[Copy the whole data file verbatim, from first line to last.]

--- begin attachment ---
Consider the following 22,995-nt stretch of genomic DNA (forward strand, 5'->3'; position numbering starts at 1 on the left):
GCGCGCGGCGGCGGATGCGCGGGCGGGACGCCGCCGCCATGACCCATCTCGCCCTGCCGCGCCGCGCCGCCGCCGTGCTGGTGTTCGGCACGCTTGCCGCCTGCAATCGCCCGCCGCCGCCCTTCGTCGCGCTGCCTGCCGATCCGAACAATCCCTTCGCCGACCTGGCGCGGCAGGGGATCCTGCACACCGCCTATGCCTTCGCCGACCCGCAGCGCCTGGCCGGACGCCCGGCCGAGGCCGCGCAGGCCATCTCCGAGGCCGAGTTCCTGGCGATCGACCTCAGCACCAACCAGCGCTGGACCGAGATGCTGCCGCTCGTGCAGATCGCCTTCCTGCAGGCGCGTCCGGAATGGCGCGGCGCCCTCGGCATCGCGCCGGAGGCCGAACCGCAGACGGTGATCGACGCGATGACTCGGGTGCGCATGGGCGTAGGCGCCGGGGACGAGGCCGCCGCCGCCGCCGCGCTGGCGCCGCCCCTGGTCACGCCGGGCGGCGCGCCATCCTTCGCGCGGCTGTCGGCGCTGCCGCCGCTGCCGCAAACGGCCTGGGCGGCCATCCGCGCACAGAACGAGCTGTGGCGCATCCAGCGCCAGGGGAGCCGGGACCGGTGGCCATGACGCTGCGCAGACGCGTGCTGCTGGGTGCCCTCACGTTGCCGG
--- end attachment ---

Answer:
Consider the following 22,995-nt stretch of genomic DNA (forward strand, 5'->3'; position numbering starts at 1 on the left):
GCGCGCGGCGGCGGATGCGCGGGCGGGACGCCGCCGCCATGACCCATCTCGCCCTGCCGCGCCGCGCCGCCGCCGTGCTGGTGTTCGGCACGCTTGCCGCCTGCAATCGCCCGCCGCCGCCCTTCGTCGCGCTGCCTGCCGATCCGAACAATCCCTTCGCCGACCTGGCGCGGCAGGGGATCCTGCACACCGCCTATGCCTTCGCCGACCCGCAGCGCCTGGCCGGACGCCCGGCCGAGGCCGCGCAGGCCATCTCCGAGGCCGAGTTCCTGGCGATCGACCTCAGCACCAACCAGCGCTGGACCGAGATGCTGCCGCTCGTGCAGATCGCCTTCCTGCAGGCGCGTCCGGAATGGCGCGGCGCCCTCGGCATCGCGCCGGAGGCCGAACCGCAGACGGTGATCGACGCGATGACTCGGGTGCGCATGGGCGTAGGCGCCGGGGACGAGGCCGCCGCCGCCGCCGCGCTGGCGCCGCCCCTGGTCACGCCGGGCGGCGCGCCATCCTTCGCGCGGCTGTCGGCGCTGCCGCCGCTGCCGCAAACGGCCTGGGCGGCCATCCGCGCACAGAACGAGCTGTGGCGCATCCAGCGCCAGGGGAGCCGGGACCGGTGGCCATGACGCTGCGCAGACGCGTGCTGCTGGGTGCCCTCACGTTGCCGG